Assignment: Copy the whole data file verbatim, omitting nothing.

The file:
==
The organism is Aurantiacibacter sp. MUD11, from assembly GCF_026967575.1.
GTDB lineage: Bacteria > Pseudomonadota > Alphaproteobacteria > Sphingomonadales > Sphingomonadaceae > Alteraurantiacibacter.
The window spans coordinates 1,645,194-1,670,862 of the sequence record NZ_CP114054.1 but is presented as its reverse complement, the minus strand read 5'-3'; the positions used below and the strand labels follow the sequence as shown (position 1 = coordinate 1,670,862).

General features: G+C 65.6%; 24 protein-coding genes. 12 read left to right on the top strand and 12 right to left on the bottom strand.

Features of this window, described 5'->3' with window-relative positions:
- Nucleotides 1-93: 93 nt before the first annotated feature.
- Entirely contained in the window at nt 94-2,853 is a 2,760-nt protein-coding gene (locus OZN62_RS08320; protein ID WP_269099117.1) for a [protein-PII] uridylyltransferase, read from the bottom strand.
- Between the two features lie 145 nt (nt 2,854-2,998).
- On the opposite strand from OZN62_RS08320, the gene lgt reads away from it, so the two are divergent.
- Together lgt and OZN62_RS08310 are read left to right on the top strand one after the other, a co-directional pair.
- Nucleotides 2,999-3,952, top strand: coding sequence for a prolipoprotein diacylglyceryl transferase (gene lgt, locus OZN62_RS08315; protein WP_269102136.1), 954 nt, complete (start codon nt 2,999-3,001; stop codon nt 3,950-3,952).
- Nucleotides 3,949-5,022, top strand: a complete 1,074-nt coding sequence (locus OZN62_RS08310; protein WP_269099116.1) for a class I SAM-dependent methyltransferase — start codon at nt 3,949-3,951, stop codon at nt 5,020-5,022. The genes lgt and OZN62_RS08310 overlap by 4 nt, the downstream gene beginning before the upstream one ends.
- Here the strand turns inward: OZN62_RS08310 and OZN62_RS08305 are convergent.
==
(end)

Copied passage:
The organism is Aurantiacibacter sp. MUD11, from assembly GCF_026967575.1.
GTDB lineage: Bacteria > Pseudomonadota > Alphaproteobacteria > Sphingomonadales > Sphingomonadaceae > Alteraurantiacibacter.
The window spans coordinates 1,645,194-1,670,862 of the sequence record NZ_CP114054.1 but is presented as its reverse complement, the minus strand read 5'-3'; the positions used below and the strand labels follow the sequence as shown (position 1 = coordinate 1,670,862).

General features: G+C 65.6%; 24 protein-coding genes. 12 read left to right on the top strand and 12 right to left on the bottom strand.

Features of this window, described 5'->3' with window-relative positions:
- Nucleotides 1-93: 93 nt before the first annotated feature.
- Entirely contained in the window at nt 94-2,853 is a 2,760-nt protein-coding gene (locus OZN62_RS08320; protein ID WP_269099117.1) for a [protein-PII] uridylyltransferase, read from the bottom strand.
- Between the two features lie 145 nt (nt 2,854-2,998).
- On the opposite strand from OZN62_RS08320, the gene lgt reads away from it, so the two are divergent.
- Together lgt and OZN62_RS08310 are read left to right on the top strand one after the other, a co-directional pair.
- Nucleotides 2,999-3,952, top strand: coding sequence for a prolipoprotein diacylglyceryl transferase (gene lgt, locus OZN62_RS08315; protein WP_269102136.1), 954 nt, complete (start codon nt 2,999-3,001; stop codon nt 3,950-3,952).
- Nucleotides 3,949-5,022, top strand: a complete 1,074-nt coding sequence (locus OZN62_RS08310; protein WP_269099116.1) for a class I SAM-dependent methyltransferase — start codon at nt 3,949-3,951, stop codon at nt 5,020-5,022. The genes lgt and OZN62_RS08310 overlap by 4 nt, the downstream gene beginning before the upstream one ends.
- Here the strand turns inward: OZN62_RS08310 and OZN62_RS08305 are convergent.